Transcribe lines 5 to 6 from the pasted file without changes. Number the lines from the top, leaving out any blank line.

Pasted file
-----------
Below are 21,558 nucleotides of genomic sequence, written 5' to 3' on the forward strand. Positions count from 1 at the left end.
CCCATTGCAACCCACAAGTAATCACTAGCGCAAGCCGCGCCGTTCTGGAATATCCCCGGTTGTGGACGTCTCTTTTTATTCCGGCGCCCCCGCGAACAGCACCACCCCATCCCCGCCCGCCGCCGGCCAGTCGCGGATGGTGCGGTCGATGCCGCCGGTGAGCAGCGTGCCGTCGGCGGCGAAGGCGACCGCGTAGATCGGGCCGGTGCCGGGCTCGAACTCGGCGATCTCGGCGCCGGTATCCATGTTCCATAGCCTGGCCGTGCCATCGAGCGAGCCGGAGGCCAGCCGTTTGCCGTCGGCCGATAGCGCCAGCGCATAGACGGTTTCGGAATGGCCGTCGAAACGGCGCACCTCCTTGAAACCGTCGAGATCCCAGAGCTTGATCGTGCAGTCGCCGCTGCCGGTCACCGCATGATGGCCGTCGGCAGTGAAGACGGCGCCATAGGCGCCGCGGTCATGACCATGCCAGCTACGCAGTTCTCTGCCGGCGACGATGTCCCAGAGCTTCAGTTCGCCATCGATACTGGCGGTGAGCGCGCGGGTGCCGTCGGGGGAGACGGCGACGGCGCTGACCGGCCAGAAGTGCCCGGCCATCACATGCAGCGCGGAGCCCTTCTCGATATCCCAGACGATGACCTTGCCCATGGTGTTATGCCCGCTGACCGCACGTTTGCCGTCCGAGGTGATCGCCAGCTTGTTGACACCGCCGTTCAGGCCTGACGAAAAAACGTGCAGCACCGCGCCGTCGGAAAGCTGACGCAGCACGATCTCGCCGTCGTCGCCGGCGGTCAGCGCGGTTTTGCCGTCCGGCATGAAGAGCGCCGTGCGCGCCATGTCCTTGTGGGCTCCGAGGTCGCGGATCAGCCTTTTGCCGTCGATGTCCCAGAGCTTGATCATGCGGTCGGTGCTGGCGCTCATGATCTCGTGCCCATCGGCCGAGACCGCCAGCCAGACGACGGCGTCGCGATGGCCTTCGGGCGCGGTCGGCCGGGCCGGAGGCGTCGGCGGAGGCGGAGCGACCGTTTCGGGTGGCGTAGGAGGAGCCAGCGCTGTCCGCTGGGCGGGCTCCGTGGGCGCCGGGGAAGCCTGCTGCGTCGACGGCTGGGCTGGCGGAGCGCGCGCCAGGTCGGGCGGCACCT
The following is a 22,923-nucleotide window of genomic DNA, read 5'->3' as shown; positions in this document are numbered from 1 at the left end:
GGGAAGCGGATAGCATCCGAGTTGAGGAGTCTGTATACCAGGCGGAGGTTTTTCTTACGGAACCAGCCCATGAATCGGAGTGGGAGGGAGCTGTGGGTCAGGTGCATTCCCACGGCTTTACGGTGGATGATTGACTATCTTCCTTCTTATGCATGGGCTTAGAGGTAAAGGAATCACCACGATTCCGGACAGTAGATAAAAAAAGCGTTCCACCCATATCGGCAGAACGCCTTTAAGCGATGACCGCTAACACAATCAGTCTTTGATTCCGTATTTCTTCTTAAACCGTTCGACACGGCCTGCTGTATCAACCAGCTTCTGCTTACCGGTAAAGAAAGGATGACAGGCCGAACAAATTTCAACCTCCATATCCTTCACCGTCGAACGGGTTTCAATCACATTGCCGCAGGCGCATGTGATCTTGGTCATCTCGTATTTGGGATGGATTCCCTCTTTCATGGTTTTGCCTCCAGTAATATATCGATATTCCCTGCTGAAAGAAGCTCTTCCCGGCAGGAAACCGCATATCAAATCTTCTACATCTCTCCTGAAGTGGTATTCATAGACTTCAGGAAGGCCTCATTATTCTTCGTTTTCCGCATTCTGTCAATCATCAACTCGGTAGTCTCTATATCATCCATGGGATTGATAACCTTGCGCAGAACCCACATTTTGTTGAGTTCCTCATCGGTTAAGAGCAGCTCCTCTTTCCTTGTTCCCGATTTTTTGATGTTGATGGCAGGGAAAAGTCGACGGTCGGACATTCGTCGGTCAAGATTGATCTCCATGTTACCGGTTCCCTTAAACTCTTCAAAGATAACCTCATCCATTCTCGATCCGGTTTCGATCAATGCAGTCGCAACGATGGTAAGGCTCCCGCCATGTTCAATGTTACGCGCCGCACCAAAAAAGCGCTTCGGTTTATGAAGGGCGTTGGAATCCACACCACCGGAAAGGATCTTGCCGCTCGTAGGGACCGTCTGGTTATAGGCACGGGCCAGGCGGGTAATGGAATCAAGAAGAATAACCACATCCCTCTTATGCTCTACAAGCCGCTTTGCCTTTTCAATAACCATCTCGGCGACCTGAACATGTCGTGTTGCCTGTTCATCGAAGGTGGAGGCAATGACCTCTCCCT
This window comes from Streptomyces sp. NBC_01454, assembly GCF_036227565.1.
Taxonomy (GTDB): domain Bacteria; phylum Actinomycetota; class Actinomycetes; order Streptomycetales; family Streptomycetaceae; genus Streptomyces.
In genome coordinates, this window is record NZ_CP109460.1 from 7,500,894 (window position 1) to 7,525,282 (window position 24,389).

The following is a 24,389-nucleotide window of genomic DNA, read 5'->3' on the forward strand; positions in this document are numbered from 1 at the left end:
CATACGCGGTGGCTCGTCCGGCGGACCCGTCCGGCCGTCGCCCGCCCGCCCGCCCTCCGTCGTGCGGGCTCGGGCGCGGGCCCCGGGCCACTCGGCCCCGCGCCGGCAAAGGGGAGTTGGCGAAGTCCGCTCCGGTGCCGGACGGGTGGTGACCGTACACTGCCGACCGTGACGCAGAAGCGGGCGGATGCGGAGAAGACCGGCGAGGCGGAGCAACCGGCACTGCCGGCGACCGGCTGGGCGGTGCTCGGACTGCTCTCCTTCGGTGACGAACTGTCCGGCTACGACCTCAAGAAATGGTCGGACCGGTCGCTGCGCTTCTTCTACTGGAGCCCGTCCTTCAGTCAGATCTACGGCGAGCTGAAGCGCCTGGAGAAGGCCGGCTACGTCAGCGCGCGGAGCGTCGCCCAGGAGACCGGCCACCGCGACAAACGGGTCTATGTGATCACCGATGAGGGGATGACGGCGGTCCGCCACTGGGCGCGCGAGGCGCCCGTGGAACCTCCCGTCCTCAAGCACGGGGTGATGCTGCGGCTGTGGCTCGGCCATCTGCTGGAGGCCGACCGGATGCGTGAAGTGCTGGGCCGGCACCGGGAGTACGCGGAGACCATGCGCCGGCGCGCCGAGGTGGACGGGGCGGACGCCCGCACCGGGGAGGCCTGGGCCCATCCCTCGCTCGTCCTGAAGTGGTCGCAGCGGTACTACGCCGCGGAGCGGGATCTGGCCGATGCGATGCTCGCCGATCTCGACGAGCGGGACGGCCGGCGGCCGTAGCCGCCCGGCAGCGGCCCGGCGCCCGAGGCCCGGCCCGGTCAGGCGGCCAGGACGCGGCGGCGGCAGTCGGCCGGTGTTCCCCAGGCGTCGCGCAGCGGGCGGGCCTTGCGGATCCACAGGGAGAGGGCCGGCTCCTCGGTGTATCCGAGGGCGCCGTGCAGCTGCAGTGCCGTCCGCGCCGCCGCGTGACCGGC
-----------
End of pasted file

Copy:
This window comes from Streptomyces sp. NBC_01454, assembly GCF_036227565.1.
Taxonomy (GTDB): domain Bacteria; phylum Actinomycetota; class Actinomycetes; order Streptomycetales; family Streptomycetaceae; genus Streptomyces.